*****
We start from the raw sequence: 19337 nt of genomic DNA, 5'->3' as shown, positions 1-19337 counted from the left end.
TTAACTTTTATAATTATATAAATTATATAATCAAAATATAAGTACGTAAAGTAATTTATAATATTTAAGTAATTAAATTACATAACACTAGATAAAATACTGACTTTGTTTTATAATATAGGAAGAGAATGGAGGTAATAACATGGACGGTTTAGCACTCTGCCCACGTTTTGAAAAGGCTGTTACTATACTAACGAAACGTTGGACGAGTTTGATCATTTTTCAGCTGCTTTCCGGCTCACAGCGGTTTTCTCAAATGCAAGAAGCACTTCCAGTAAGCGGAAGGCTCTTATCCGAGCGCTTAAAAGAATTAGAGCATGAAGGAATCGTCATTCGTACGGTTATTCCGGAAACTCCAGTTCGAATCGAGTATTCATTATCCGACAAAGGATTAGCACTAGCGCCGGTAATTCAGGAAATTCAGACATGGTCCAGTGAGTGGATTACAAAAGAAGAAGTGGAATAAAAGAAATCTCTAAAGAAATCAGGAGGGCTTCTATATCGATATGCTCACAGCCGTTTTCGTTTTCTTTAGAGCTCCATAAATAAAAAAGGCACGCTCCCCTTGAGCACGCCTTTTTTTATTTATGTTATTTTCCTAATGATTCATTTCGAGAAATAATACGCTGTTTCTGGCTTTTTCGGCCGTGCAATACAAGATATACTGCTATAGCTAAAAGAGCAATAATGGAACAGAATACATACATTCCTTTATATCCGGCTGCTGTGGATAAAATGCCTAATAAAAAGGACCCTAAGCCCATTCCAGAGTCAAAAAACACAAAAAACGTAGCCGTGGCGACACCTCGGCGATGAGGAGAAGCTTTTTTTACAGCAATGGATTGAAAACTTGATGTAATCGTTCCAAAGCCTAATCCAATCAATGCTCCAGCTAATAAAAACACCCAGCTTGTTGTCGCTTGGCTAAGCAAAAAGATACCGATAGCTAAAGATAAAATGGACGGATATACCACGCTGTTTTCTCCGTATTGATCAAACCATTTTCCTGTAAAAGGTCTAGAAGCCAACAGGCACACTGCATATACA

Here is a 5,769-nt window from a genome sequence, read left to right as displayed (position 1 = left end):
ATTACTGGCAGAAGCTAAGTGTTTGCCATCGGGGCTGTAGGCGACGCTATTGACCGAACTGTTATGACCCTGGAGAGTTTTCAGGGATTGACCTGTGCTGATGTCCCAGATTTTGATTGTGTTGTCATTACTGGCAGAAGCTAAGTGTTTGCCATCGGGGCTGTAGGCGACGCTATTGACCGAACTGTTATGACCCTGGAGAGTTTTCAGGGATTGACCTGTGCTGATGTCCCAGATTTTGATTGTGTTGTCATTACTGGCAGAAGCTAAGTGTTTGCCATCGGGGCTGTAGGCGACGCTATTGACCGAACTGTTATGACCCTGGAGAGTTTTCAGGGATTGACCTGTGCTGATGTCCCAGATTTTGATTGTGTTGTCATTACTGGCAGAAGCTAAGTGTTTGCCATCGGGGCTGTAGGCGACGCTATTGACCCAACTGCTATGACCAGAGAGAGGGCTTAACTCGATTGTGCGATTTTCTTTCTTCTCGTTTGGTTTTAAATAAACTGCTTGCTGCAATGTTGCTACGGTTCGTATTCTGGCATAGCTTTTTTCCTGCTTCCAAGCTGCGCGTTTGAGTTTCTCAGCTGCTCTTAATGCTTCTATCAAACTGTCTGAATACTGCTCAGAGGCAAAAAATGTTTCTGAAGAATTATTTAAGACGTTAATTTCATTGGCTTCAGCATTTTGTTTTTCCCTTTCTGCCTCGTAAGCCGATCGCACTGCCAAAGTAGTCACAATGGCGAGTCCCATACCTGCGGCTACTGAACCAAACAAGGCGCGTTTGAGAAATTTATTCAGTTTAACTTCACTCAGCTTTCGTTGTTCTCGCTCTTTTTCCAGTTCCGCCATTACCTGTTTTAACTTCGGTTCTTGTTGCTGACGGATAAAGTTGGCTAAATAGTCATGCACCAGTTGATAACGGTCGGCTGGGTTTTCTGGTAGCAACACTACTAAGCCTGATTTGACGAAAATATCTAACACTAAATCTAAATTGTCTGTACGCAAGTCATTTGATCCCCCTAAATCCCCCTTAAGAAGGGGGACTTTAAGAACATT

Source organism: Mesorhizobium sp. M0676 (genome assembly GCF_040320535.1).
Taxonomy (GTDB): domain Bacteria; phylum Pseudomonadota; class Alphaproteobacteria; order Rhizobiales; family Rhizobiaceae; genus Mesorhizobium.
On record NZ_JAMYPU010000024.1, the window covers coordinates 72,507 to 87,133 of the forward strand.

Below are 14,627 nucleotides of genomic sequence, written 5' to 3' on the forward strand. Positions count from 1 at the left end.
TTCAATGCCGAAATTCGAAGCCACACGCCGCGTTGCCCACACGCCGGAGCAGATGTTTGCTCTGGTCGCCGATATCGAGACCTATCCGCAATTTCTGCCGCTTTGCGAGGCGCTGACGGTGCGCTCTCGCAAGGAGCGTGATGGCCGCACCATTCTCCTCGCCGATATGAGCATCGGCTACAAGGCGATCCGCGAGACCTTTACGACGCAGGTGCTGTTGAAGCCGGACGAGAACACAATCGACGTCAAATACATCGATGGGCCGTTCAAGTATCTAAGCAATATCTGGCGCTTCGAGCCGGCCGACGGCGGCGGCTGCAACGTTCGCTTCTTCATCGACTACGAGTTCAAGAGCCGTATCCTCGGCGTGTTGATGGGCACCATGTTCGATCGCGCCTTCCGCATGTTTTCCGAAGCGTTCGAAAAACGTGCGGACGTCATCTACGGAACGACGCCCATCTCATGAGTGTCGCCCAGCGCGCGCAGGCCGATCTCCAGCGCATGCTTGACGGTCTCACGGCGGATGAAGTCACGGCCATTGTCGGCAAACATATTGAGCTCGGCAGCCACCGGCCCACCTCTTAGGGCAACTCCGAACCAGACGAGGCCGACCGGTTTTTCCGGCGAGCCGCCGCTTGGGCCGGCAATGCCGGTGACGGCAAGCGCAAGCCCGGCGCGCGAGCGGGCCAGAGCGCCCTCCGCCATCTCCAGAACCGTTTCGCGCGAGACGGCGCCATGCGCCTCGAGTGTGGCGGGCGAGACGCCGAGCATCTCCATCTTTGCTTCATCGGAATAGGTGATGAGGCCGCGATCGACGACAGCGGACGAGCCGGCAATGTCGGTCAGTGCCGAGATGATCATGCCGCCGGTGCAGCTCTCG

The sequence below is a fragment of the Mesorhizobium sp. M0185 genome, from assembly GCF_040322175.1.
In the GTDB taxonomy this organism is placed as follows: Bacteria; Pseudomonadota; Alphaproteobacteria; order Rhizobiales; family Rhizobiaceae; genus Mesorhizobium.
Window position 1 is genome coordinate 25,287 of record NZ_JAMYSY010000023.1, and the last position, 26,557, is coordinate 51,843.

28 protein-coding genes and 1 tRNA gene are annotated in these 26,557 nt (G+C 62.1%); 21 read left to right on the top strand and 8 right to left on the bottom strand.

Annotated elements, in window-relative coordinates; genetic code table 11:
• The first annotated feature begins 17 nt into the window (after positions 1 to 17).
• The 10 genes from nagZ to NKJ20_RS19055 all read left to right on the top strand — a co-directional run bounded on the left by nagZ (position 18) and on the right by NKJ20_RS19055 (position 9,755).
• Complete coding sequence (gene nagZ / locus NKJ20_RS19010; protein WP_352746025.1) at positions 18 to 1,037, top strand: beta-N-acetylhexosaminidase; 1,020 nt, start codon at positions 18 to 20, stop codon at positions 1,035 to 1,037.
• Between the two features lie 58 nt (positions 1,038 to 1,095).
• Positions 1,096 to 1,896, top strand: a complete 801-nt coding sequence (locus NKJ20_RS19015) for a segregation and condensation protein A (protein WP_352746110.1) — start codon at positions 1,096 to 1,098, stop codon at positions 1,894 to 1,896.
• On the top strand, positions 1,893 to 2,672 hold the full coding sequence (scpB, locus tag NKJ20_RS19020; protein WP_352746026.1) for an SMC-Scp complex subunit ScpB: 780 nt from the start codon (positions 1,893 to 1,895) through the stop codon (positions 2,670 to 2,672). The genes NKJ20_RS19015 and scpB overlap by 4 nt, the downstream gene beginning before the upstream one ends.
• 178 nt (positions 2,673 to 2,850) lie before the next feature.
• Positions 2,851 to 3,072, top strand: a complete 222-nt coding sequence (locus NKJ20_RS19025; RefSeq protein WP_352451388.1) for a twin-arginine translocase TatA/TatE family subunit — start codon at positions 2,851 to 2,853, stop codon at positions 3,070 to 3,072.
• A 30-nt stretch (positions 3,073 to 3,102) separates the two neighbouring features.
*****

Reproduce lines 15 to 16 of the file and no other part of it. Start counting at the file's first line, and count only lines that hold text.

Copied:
• The first annotated feature begins 17 nt into the window (after positions 1 to 17).
• The 10 genes from nagZ to NKJ20_RS19055 all read left to right on the top strand — a co-directional run bounded on the left by nagZ (position 18) and on the right by NKJ20_RS19055 (position 9,755).